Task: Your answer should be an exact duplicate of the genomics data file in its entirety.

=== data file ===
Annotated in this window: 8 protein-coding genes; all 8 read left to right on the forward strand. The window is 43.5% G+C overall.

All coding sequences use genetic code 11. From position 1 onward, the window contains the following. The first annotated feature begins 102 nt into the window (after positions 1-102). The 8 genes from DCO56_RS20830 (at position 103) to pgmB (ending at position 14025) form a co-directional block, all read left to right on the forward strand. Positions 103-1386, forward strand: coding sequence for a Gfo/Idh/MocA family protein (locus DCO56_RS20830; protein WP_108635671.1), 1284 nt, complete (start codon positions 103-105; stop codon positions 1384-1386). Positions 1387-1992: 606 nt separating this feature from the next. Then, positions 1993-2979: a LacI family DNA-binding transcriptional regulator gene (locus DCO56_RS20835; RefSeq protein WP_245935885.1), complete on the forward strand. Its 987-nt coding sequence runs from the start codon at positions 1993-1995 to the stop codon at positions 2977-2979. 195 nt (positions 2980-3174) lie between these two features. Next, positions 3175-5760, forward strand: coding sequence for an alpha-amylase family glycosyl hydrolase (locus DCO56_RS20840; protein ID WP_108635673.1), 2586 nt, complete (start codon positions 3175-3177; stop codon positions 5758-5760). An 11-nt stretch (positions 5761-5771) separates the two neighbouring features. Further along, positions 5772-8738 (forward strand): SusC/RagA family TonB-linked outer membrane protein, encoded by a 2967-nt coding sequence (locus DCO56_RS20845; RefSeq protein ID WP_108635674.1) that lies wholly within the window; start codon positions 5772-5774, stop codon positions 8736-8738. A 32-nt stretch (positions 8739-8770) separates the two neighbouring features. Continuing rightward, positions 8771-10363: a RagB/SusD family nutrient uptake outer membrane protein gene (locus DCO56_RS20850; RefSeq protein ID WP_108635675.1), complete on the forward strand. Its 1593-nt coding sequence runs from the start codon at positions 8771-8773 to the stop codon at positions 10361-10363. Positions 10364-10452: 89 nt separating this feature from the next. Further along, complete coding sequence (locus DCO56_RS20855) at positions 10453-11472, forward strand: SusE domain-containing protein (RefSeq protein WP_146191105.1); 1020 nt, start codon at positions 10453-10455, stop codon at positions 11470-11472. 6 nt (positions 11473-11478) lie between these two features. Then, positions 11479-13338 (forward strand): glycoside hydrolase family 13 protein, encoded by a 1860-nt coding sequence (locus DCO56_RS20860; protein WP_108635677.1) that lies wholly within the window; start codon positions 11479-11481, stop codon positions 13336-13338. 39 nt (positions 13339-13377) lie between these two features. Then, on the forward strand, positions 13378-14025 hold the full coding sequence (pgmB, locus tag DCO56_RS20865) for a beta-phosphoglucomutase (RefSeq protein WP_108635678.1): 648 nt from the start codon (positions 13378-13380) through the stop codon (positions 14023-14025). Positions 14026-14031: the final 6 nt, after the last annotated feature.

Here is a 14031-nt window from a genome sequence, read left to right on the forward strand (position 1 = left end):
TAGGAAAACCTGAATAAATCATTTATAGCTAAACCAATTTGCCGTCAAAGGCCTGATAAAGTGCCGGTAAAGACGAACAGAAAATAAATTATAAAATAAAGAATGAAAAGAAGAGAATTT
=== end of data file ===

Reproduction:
Annotated in this window: 8 protein-coding genes; all 8 read left to right on the forward strand. The window is 43.5% G+C overall.

All coding sequences use genetic code 11. From position 1 onward, the window contains the following. The first annotated feature begins 102 nt into the window (after positions 1-102). The 8 genes from DCO56_RS20830 (at position 103) to pgmB (ending at position 14025) form a co-directional block, all read left to right on the forward strand. Positions 103-1386, forward strand: coding sequence for a Gfo/Idh/MocA family protein (locus DCO56_RS20830; protein WP_108635671.1), 1284 nt, complete (start codon positions 103-105; stop codon positions 1384-1386). Positions 1387-1992: 606 nt separating this feature from the next. Then, positions 1993-2979: a LacI family DNA-binding transcriptional regulator gene (locus DCO56_RS20835; RefSeq protein WP_245935885.1), complete on the forward strand. Its 987-nt coding sequence runs from the start codon at positions 1993-1995 to the stop codon at positions 2977-2979. 195 nt (positions 2980-3174) lie between these two features. Next, positions 3175-5760, forward strand: coding sequence for an alpha-amylase family glycosyl hydrolase (locus DCO56_RS20840; protein ID WP_108635673.1), 2586 nt, complete (start codon positions 3175-3177; stop codon positions 5758-5760). An 11-nt stretch (positions 5761-5771) separates the two neighbouring features. Further along, positions 5772-8738 (forward strand): SusC/RagA family TonB-linked outer membrane protein, encoded by a 2967-nt coding sequence (locus DCO56_RS20845; RefSeq protein ID WP_108635674.1) that lies wholly within the window; start codon positions 5772-5774, stop codon positions 8736-8738. A 32-nt stretch (positions 8739-8770) separates the two neighbouring features. Continuing rightward, positions 8771-10363: a RagB/SusD family nutrient uptake outer membrane protein gene (locus DCO56_RS20850; RefSeq protein ID WP_108635675.1), complete on the forward strand. Its 1593-nt coding sequence runs from the start codon at positions 8771-8773 to the stop codon at positions 10361-10363. Positions 10364-10452: 89 nt separating this feature from the next. Further along, complete coding sequence (locus DCO56_RS20855) at positions 10453-11472, forward strand: SusE domain-containing protein (RefSeq protein WP_146191105.1); 1020 nt, start codon at positions 10453-10455, stop codon at positions 11470-11472. 6 nt (positions 11473-11478) lie between these two features. Then, positions 11479-13338 (forward strand): glycoside hydrolase family 13 protein, encoded by a 1860-nt coding sequence (locus DCO56_RS20860; protein WP_108635677.1) that lies wholly within the window; start codon positions 11479-11481, stop codon positions 13336-13338. 39 nt (positions 13339-13377) lie between these two features. Then, on the forward strand, positions 13378-14025 hold the full coding sequence (pgmB, locus tag DCO56_RS20865) for a beta-phosphoglucomutase (RefSeq protein WP_108635678.1): 648 nt from the start codon (positions 13378-13380) through the stop codon (positions 14023-14025). Positions 14026-14031: the final 6 nt, after the last annotated feature.

Here is a 14031-nt window from a genome sequence, read left to right on the forward strand (position 1 = left end):
TAGGAAAACCTGAATAAATCATTTATAGCTAAACCAATTTGCCGTCAAAGGCCTGATAAAGTGCCGGTAAAGACGAACAGAAAATAAATTATAAAATAAAGAATGAAAAGAAGAGAATTT